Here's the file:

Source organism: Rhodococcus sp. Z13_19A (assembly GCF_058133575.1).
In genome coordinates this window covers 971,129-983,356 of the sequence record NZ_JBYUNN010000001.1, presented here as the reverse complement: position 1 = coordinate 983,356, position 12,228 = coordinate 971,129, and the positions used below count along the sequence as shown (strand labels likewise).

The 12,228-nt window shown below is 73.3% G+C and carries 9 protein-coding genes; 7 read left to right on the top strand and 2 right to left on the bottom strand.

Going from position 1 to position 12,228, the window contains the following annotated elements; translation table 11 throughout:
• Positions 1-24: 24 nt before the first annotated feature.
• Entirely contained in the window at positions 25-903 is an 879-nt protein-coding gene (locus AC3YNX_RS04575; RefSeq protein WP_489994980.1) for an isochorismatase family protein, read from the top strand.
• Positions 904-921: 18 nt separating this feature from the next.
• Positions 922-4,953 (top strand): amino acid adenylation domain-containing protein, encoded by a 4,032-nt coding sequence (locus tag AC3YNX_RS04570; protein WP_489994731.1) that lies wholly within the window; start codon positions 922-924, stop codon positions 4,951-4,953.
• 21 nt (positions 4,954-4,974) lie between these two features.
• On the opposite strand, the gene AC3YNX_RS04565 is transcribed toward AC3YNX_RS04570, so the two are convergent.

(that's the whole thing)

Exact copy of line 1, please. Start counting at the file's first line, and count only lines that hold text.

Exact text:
Source organism: Rhodococcus sp. Z13_19A (assembly GCF_058133575.1).